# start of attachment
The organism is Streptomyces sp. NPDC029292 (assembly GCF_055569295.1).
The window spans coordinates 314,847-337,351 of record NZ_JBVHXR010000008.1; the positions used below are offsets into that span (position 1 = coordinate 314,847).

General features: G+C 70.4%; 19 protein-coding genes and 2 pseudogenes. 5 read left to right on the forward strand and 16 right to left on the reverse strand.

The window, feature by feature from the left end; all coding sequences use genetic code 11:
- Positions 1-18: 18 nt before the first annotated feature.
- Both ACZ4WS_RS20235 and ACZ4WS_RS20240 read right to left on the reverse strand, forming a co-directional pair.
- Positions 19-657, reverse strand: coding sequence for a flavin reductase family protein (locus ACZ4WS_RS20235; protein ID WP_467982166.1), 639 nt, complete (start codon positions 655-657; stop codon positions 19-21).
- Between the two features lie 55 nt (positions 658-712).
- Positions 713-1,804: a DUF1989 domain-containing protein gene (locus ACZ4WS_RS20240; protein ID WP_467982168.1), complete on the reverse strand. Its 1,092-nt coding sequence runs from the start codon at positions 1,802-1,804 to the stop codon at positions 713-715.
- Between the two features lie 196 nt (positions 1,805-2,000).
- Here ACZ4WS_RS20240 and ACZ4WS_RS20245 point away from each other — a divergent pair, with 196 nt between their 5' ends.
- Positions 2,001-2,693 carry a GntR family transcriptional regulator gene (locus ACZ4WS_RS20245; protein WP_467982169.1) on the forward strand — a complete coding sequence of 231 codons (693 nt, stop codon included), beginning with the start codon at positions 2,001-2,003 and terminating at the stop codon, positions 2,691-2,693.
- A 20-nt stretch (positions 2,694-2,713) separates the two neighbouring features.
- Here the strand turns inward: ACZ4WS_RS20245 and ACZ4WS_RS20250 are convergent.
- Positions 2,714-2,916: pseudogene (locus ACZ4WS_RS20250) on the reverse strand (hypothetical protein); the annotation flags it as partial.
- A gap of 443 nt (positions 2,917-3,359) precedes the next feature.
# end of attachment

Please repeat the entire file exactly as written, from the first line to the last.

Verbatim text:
The organism is Streptomyces sp. NPDC029292 (assembly GCF_055569295.1).
The window spans coordinates 314,847-337,351 of record NZ_JBVHXR010000008.1; the positions used below are offsets into that span (position 1 = coordinate 314,847).

General features: G+C 70.4%; 19 protein-coding genes and 2 pseudogenes. 5 read left to right on the forward strand and 16 right to left on the reverse strand.

The window, feature by feature from the left end; all coding sequences use genetic code 11:
- Positions 1-18: 18 nt before the first annotated feature.
- Both ACZ4WS_RS20235 and ACZ4WS_RS20240 read right to left on the reverse strand, forming a co-directional pair.
- Positions 19-657, reverse strand: coding sequence for a flavin reductase family protein (locus ACZ4WS_RS20235; protein ID WP_467982166.1), 639 nt, complete (start codon positions 655-657; stop codon positions 19-21).
- Between the two features lie 55 nt (positions 658-712).
- Positions 713-1,804: a DUF1989 domain-containing protein gene (locus ACZ4WS_RS20240; protein ID WP_467982168.1), complete on the reverse strand. Its 1,092-nt coding sequence runs from the start codon at positions 1,802-1,804 to the stop codon at positions 713-715.
- Between the two features lie 196 nt (positions 1,805-2,000).
- Here ACZ4WS_RS20240 and ACZ4WS_RS20245 point away from each other — a divergent pair, with 196 nt between their 5' ends.
- Positions 2,001-2,693 carry a GntR family transcriptional regulator gene (locus ACZ4WS_RS20245; protein WP_467982169.1) on the forward strand — a complete coding sequence of 231 codons (693 nt, stop codon included), beginning with the start codon at positions 2,001-2,003 and terminating at the stop codon, positions 2,691-2,693.
- A 20-nt stretch (positions 2,694-2,713) separates the two neighbouring features.
- Here the strand turns inward: ACZ4WS_RS20245 and ACZ4WS_RS20250 are convergent.
- Positions 2,714-2,916: pseudogene (locus ACZ4WS_RS20250) on the reverse strand (hypothetical protein); the annotation flags it as partial.
- A gap of 443 nt (positions 2,917-3,359) precedes the next feature.